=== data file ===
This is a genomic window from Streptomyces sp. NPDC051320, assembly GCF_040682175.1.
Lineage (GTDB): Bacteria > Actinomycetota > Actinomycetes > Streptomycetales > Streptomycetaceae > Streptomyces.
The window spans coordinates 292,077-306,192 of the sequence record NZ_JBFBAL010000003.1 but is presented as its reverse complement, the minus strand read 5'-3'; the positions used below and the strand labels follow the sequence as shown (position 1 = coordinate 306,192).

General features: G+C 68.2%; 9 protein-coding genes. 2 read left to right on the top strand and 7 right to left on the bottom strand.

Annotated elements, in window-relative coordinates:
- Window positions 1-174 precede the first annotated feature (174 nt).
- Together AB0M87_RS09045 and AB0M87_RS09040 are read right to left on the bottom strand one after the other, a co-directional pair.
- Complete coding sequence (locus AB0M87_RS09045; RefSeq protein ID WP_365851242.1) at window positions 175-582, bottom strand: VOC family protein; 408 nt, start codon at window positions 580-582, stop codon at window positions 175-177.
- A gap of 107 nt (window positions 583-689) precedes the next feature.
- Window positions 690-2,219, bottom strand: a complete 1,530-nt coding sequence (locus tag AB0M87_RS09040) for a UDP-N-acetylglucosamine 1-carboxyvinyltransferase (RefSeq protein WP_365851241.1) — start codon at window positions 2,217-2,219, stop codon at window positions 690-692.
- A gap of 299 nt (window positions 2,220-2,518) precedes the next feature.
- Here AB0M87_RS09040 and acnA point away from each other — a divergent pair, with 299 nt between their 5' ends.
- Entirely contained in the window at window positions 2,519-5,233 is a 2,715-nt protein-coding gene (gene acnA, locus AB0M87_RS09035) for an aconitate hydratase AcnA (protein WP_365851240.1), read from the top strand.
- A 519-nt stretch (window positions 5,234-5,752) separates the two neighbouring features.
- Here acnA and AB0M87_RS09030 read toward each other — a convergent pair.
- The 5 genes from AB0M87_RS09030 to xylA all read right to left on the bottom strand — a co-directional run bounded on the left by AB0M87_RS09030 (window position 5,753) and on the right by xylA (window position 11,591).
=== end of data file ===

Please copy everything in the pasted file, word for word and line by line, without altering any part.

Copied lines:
This is a genomic window from Streptomyces sp. NPDC051320, assembly GCF_040682175.1.
Lineage (GTDB): Bacteria > Actinomycetota > Actinomycetes > Streptomycetales > Streptomycetaceae > Streptomyces.
The window spans coordinates 292,077-306,192 of the sequence record NZ_JBFBAL010000003.1 but is presented as its reverse complement, the minus strand read 5'-3'; the positions used below and the strand labels follow the sequence as shown (position 1 = coordinate 306,192).

General features: G+C 68.2%; 9 protein-coding genes. 2 read left to right on the top strand and 7 right to left on the bottom strand.

Annotated elements, in window-relative coordinates:
- Window positions 1-174 precede the first annotated feature (174 nt).
- Together AB0M87_RS09045 and AB0M87_RS09040 are read right to left on the bottom strand one after the other, a co-directional pair.
- Complete coding sequence (locus AB0M87_RS09045; RefSeq protein ID WP_365851242.1) at window positions 175-582, bottom strand: VOC family protein; 408 nt, start codon at window positions 580-582, stop codon at window positions 175-177.
- A gap of 107 nt (window positions 583-689) precedes the next feature.
- Window positions 690-2,219, bottom strand: a complete 1,530-nt coding sequence (locus tag AB0M87_RS09040) for a UDP-N-acetylglucosamine 1-carboxyvinyltransferase (RefSeq protein WP_365851241.1) — start codon at window positions 2,217-2,219, stop codon at window positions 690-692.
- A gap of 299 nt (window positions 2,220-2,518) precedes the next feature.
- Here AB0M87_RS09040 and acnA point away from each other — a divergent pair, with 299 nt between their 5' ends.
- Entirely contained in the window at window positions 2,519-5,233 is a 2,715-nt protein-coding gene (gene acnA, locus AB0M87_RS09035) for an aconitate hydratase AcnA (protein WP_365851240.1), read from the top strand.
- A 519-nt stretch (window positions 5,234-5,752) separates the two neighbouring features.
- Here acnA and AB0M87_RS09030 read toward each other — a convergent pair.
- The 5 genes from AB0M87_RS09030 to xylA all read right to left on the bottom strand — a co-directional run bounded on the left by AB0M87_RS09030 (window position 5,753) and on the right by xylA (window position 11,591).